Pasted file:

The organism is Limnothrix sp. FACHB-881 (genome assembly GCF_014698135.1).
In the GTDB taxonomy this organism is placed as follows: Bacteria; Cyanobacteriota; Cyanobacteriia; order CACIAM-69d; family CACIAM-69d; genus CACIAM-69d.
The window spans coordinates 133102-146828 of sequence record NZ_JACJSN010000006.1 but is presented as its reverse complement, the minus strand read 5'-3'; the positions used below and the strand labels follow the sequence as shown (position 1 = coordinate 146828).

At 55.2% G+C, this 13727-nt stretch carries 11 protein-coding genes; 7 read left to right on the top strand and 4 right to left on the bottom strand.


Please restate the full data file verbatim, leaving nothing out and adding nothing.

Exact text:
The organism is Limnothrix sp. FACHB-881 (genome assembly GCF_014698135.1).
In the GTDB taxonomy this organism is placed as follows: Bacteria; Cyanobacteriota; Cyanobacteriia; order CACIAM-69d; family CACIAM-69d; genus CACIAM-69d.
The window spans coordinates 133102-146828 of sequence record NZ_JACJSN010000006.1 but is presented as its reverse complement, the minus strand read 5'-3'; the positions used below and the strand labels follow the sequence as shown (position 1 = coordinate 146828).

At 55.2% G+C, this 13727-nt stretch carries 11 protein-coding genes; 7 read left to right on the top strand and 4 right to left on the bottom strand.